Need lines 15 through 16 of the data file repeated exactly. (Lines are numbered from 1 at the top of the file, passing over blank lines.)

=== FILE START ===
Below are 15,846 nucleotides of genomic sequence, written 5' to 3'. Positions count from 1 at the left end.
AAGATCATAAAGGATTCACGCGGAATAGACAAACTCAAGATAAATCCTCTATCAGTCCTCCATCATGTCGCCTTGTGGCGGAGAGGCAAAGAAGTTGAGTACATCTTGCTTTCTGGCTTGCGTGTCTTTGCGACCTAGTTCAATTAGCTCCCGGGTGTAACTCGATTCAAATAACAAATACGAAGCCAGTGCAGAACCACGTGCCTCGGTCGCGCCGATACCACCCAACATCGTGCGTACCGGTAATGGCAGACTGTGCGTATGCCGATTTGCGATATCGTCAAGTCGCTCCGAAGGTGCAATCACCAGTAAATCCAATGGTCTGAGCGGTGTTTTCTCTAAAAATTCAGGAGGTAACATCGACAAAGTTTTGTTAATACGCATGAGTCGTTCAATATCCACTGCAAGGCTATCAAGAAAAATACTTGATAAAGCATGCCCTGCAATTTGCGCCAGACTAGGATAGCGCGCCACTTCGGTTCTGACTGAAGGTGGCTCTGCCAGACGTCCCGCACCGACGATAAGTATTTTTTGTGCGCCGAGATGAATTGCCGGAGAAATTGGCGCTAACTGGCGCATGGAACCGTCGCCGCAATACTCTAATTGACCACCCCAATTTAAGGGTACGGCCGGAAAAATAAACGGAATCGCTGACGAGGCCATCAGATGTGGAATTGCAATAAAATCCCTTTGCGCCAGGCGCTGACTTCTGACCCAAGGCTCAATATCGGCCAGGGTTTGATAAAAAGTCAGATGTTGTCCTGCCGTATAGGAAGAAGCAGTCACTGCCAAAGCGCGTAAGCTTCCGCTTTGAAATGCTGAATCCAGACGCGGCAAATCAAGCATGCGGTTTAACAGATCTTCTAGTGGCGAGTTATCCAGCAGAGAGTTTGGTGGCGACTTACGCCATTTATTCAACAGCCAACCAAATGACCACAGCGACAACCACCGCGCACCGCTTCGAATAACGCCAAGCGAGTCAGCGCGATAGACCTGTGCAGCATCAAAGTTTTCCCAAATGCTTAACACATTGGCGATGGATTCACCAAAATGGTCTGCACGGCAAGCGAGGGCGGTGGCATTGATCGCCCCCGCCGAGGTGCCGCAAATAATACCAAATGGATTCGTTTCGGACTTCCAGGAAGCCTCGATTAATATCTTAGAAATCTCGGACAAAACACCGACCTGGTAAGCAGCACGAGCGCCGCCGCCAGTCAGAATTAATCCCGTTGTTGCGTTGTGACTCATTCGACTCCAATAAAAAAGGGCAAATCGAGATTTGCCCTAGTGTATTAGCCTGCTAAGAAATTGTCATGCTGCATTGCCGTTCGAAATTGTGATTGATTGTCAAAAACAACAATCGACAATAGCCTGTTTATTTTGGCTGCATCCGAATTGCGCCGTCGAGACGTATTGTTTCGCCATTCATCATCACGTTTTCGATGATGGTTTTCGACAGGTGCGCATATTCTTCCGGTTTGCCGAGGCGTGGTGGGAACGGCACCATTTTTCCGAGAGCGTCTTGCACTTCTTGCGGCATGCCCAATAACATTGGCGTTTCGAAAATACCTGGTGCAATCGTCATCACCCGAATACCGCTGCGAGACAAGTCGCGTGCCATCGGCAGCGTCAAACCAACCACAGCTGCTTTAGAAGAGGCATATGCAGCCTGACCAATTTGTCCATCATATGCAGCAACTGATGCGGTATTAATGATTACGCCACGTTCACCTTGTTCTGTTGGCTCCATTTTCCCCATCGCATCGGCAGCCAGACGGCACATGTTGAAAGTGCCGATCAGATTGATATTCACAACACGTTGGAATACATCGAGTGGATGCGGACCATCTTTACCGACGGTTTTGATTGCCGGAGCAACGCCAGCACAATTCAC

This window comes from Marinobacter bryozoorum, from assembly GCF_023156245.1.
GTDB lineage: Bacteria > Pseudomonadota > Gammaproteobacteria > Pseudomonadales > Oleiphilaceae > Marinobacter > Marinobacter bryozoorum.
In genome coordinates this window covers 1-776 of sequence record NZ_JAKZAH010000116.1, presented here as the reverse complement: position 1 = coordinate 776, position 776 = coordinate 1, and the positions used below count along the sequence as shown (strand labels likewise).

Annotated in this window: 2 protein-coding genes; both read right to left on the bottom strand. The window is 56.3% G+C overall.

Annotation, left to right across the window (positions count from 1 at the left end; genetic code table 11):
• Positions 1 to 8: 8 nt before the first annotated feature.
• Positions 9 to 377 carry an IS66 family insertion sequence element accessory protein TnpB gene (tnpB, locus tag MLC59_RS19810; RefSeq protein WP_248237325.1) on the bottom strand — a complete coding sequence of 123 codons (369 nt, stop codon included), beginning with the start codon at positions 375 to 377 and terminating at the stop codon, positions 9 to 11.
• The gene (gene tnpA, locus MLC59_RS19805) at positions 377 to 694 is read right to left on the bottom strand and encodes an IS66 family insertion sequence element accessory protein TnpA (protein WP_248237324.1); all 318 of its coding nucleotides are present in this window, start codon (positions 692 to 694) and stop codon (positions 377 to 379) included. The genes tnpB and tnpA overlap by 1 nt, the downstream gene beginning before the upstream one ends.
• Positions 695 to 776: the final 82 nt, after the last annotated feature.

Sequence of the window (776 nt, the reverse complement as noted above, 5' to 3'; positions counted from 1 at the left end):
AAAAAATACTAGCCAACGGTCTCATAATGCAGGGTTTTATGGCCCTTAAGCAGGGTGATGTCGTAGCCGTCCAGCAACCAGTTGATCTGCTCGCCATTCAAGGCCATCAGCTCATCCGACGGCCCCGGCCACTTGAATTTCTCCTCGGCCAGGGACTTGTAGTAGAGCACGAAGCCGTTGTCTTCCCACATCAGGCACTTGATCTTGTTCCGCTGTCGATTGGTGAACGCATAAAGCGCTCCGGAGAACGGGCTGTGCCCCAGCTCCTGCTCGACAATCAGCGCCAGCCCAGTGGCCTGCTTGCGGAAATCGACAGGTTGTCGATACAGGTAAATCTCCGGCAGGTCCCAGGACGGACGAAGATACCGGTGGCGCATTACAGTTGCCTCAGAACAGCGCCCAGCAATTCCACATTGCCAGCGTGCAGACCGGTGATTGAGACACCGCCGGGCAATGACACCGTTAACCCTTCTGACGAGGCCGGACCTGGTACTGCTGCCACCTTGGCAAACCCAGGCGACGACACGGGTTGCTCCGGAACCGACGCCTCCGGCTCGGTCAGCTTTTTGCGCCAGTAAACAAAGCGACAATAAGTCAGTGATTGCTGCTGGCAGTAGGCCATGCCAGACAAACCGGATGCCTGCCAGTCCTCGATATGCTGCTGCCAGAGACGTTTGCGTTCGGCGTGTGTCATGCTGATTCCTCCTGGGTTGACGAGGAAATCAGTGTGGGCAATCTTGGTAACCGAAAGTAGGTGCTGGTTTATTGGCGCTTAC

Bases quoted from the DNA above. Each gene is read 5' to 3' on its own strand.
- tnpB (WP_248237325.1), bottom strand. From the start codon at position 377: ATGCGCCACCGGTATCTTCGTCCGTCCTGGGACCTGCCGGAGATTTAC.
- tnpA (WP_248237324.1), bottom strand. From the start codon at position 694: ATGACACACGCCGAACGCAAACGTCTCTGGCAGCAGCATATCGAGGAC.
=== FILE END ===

- tnpB (WP_248237325.1), bottom strand. From the start codon at position 377: ATGCGCCACCGGTATCTTCGTCCGTCCTGGGACCTGCCGGAGATTTAC.
- tnpA (WP_248237324.1), bottom strand. From the start codon at position 694: ATGACACACGCCGAACGCAAACGTCTCTGGCAGCAGCATATCGAGGAC.